29 December 2012

Building a high gain amplifier part 1: The preamp

This has been a long time coming and will be the last ever Soldano influenced amplifier that I build.

All I'm doing here is rebuilding my original amp with a few tweaks that I have found that I prefer over the stock circuit.

First up we will start with populating the preamp board with the smaller components as it is always best to do it in height order to stop things slipping out and looking messy later.

So here we have the bridge rectifier for the channel switching circuit. It is the smallest component of the preamp therefore it is done first. Please note the polarity markings as this is critical for correct operation. The PCB also has a silkscreen that matches the markings so it's pretty hard to go wrong here.

And now it's time to go onto the bulk of the preamp which is the resistors. I am not going to go through these one by one as it will just be lots of repetition and there are no polarities to be concerned with so just solder away! One thing to keep in mind is that some resistors have very similar colour bandings so take your time and make sure you match them correct values up with the silkscreen.
With resistors I usually use a lead forming tool to help keep things nice and tidy.
And here is a nicely formed resistor ready to be soldered in.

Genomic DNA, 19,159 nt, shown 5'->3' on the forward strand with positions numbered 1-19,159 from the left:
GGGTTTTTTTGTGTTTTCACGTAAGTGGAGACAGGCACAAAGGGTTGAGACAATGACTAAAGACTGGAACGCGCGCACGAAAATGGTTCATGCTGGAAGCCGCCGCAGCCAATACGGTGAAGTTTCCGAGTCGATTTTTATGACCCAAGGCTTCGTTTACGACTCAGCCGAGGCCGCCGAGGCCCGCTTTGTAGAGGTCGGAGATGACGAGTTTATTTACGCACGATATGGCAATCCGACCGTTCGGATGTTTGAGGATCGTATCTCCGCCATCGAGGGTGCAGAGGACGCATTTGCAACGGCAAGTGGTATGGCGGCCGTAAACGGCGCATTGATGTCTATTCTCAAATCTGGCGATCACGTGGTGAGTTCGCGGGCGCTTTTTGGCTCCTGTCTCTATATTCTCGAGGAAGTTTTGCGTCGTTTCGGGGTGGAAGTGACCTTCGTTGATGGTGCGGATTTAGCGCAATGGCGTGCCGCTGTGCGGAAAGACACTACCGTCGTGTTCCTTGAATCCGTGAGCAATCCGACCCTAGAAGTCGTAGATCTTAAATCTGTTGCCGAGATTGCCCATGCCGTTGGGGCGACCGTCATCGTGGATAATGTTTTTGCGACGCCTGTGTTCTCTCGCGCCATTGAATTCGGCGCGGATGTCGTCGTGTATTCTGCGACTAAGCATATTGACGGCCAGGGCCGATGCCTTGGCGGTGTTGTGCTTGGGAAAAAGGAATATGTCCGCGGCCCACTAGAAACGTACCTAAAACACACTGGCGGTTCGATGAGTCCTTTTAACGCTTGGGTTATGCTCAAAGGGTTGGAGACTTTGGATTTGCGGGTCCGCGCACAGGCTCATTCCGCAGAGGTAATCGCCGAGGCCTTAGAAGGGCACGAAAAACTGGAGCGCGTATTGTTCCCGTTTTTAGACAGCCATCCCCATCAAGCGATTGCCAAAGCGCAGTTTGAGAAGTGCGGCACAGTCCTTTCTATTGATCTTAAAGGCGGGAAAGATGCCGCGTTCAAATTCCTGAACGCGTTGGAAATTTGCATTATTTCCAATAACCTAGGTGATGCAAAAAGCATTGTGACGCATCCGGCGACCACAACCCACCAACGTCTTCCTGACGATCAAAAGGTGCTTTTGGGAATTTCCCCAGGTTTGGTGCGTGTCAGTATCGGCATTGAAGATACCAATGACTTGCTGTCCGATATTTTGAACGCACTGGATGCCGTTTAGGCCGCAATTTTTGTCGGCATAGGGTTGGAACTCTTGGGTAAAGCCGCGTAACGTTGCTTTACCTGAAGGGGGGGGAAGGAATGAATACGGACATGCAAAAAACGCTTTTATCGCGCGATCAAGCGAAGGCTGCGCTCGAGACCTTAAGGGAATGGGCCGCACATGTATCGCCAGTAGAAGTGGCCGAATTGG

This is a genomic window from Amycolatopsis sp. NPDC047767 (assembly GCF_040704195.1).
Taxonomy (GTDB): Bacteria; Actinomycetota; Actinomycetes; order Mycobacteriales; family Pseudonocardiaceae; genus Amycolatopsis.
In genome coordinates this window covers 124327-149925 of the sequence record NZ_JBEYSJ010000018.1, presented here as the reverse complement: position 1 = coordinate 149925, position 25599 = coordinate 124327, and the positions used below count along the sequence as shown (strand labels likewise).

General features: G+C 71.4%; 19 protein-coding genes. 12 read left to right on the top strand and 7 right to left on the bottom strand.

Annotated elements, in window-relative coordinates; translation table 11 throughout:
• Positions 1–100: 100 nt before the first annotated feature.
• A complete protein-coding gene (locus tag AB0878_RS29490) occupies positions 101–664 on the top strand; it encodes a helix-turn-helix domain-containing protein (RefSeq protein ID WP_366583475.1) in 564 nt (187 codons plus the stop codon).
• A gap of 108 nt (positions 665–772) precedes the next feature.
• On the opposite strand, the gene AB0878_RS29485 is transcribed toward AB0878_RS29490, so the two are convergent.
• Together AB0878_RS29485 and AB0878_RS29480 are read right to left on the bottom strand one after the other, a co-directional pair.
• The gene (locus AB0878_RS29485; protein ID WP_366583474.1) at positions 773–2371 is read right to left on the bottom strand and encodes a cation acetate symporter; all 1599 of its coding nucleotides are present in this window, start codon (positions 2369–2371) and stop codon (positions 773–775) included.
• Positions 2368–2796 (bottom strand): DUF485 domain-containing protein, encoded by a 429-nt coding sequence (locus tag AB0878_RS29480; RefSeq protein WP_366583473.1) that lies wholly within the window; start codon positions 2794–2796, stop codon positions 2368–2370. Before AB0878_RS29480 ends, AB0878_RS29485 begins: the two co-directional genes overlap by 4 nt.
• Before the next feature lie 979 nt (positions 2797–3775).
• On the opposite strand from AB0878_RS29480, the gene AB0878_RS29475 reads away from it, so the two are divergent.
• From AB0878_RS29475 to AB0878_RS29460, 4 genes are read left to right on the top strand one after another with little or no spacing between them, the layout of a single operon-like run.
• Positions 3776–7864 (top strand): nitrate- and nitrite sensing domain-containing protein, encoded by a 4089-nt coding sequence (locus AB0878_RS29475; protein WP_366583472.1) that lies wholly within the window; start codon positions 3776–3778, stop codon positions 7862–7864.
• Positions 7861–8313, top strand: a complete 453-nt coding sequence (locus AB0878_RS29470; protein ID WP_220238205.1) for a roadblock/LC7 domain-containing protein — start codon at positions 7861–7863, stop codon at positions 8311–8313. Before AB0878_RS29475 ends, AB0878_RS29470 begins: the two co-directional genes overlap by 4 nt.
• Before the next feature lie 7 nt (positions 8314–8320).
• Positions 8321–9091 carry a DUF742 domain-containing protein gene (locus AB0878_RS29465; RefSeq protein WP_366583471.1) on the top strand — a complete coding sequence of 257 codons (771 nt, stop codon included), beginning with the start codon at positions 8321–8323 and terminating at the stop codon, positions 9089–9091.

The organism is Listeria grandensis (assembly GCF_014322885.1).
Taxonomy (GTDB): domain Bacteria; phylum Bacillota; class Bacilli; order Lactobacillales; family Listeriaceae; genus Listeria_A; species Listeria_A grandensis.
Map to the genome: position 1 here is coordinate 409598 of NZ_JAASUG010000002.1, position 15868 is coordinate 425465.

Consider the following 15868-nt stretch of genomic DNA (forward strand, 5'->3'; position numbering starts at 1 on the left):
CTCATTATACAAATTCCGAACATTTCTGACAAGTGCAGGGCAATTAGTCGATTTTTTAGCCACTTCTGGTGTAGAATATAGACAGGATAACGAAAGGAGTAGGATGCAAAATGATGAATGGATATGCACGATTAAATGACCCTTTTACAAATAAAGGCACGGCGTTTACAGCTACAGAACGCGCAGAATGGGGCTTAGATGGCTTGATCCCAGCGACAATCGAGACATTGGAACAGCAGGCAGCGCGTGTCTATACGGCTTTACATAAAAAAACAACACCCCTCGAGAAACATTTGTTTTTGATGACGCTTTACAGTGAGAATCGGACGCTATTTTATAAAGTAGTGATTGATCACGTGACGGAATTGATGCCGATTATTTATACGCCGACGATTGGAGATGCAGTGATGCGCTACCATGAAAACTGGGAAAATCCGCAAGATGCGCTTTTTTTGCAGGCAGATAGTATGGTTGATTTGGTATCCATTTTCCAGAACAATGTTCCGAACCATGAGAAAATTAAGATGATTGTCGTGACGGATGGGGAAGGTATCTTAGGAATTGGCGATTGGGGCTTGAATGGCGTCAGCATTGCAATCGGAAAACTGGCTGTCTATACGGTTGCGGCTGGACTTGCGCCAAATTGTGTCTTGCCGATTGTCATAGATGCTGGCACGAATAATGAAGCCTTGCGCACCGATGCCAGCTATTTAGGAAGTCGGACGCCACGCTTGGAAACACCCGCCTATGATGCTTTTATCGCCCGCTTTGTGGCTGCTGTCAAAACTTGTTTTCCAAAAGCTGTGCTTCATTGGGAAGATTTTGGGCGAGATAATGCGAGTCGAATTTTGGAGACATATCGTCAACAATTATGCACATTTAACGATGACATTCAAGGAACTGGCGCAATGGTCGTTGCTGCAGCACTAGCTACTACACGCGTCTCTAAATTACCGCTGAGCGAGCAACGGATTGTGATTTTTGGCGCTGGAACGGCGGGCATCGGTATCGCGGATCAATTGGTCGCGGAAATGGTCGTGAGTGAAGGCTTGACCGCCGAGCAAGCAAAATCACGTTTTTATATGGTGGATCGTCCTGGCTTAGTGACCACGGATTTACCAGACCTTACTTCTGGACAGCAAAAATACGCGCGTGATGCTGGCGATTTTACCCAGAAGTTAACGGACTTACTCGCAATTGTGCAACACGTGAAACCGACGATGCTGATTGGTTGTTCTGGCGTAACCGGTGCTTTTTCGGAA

I've added a few extra shots of the preamp just for reference as to what it looks like as you go along.

In this last shot you will notice that I have left R14 blank. This resistor is the Soldano signature move, the cold clipper. It determines when the lead channel saturates and the amount of gain on tap. My reasoning for leaving this blank is that I am going to add a front panel toggle with the stock value and a lower value so that I can switch between two gain voicings as and when needed.


From here we are going to go onto the small value capacitors. For these I choose silver mica caps just because I like the way they sound over ceramics. However a cheaper ceramic cap will do a good enough job also it just depends if you want to spend the extra 30p or so.
These capacitors are unpolarised so again orientation isn't important here.

The last step that I am going to cover today are the three electrolytic capacitors in the preamp for the B+ & channel switching parts of the circuit.
These three capacitors are polarised and you really want to make sure that you get these in the right way as it isn't pretty if you power up with them the wrong way. Electrolytic capacitors failing can be very messy and sometimes dangerous. See this video for a demonstration.


As you can see the polarities are clearly marked on these capacitors making the chances of an error during installation very minimal as the PCB silkscreen also marks the polarity.

That is all for today but in the very near future I will be finishing the preamp in a bit more depth and also the power amp in the next post.
After that things will get a lot more in depth and also move into a more step by step manner as things get a little more complex.
If you have any questions just leave a comment and i'll do my best to answer you.

28 December 2012


Just thought I'd introduce myself as a new contributor to this blog, and thanks to Toe-Knee for inviting me in.